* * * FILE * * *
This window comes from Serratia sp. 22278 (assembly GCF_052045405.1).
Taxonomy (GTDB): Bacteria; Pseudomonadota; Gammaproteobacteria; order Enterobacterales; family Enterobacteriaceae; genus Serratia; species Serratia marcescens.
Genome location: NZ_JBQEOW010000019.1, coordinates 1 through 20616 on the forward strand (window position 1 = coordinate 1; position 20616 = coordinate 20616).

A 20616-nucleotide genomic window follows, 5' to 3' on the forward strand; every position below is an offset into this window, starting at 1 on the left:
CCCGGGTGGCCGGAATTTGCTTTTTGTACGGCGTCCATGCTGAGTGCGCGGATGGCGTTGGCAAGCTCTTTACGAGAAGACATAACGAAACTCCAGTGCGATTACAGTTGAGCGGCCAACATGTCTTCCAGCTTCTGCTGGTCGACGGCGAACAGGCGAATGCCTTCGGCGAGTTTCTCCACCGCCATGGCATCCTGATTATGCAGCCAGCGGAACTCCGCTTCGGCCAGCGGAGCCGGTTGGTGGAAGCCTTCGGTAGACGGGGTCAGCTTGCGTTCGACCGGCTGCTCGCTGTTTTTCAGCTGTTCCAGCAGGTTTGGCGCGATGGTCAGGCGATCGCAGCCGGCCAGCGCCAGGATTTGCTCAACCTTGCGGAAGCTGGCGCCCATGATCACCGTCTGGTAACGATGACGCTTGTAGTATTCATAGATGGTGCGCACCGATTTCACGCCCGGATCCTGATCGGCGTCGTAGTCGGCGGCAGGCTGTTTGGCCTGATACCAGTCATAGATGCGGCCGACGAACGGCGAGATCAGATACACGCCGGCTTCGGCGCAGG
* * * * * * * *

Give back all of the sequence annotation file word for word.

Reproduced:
This window comes from Serratia sp. 22278 (assembly GCF_052045405.1).
Taxonomy (GTDB): Bacteria; Pseudomonadota; Gammaproteobacteria; order Enterobacterales; family Enterobacteriaceae; genus Serratia; species Serratia marcescens.
Genome location: NZ_JBQEOW010000019.1, coordinates 1 through 20616 on the forward strand (window position 1 = coordinate 1; position 20616 = coordinate 20616).

A 20616-nucleotide genomic window follows, 5' to 3' on the forward strand; every position below is an offset into this window, starting at 1 on the left:
CCCGGGTGGCCGGAATTTGCTTTTTGTACGGCGTCCATGCTGAGTGCGCGGATGGCGTTGGCAAGCTCTTTACGAGAAGACATAACGAAACTCCAGTGCGATTACAGTTGAGCGGCCAACATGTCTTCCAGCTTCTGCTGGTCGACGGCGAACAGGCGAATGCCTTCGGCGAGTTTCTCCACCGCCATGGCATCCTGATTATGCAGCCAGCGGAACTCCGCTTCGGCCAGCGGAGCCGGTTGGTGGAAGCCTTCGGTAGACGGGGTCAGCTTGCGTTCGACCGGCTGCTCGCTGTTTTTCAGCTGTTCCAGCAGGTTTGGCGCGATGGTCAGGCGATCGCAGCCGGCCAGCGCCAGGATTTGCTCAACCTTGCGGAAGCTGGCGCCCATGATCACCGTCTGGTAACGATGACGCTTGTAGTATTCATAGATGGTGCGCACCGATTTCACGCCCGGATCCTGATCGGCGTCGTAGTCGGCGGCAGGCTGTTTGGCCTGATACCAGTCATAGATGCGGCCGACGAACGGCGAGATCAGATACACGCCGGCTTCGGCGCAGG